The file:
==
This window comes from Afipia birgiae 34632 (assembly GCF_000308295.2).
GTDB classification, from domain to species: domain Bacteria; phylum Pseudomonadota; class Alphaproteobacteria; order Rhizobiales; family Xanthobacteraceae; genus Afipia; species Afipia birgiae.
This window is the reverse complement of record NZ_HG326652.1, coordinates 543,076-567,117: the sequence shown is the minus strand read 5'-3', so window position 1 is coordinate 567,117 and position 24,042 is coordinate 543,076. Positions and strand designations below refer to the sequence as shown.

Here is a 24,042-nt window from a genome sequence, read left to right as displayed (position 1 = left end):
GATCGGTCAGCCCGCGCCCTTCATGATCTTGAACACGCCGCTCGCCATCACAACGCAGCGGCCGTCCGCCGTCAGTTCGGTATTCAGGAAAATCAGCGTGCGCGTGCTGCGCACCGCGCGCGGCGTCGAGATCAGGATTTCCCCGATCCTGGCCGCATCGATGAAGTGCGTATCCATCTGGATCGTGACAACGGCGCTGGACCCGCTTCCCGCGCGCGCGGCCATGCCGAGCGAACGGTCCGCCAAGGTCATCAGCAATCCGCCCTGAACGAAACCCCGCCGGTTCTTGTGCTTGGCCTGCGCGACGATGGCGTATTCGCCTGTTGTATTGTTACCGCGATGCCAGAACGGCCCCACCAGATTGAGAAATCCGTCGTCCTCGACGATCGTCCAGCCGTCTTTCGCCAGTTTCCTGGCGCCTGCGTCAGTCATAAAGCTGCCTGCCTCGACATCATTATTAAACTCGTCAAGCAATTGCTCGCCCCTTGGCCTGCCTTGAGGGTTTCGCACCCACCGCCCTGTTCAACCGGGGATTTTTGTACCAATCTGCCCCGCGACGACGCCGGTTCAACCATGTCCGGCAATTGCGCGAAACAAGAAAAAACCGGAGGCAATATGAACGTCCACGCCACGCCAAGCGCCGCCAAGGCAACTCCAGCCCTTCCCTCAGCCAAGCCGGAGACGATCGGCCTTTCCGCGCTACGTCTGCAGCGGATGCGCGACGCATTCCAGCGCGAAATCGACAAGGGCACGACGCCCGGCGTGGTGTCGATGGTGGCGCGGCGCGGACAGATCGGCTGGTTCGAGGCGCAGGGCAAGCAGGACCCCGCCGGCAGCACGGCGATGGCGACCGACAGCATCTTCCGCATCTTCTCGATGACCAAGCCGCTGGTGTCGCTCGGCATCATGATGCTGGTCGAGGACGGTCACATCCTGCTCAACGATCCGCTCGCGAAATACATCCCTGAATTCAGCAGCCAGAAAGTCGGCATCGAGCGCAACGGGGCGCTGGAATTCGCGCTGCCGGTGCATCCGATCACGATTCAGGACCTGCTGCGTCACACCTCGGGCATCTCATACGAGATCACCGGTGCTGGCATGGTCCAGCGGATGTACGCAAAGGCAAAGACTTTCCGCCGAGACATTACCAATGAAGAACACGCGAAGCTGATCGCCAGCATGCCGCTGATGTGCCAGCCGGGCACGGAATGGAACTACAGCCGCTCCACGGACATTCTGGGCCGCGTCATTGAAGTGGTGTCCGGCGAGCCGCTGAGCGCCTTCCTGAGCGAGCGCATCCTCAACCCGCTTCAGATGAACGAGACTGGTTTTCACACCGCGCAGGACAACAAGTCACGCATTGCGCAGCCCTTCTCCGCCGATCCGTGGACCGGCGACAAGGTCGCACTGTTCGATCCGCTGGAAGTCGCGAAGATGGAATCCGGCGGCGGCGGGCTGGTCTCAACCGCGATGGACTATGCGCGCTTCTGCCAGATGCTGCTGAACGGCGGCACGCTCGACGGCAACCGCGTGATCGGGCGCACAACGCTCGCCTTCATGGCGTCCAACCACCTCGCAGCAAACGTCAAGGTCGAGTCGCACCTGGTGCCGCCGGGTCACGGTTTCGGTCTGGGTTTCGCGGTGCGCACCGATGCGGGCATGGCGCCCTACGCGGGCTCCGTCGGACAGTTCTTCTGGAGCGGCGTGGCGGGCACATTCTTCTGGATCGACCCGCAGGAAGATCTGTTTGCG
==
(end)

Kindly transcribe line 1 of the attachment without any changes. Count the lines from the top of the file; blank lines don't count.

This window comes from Afipia birgiae 34632 (assembly GCF_000308295.2).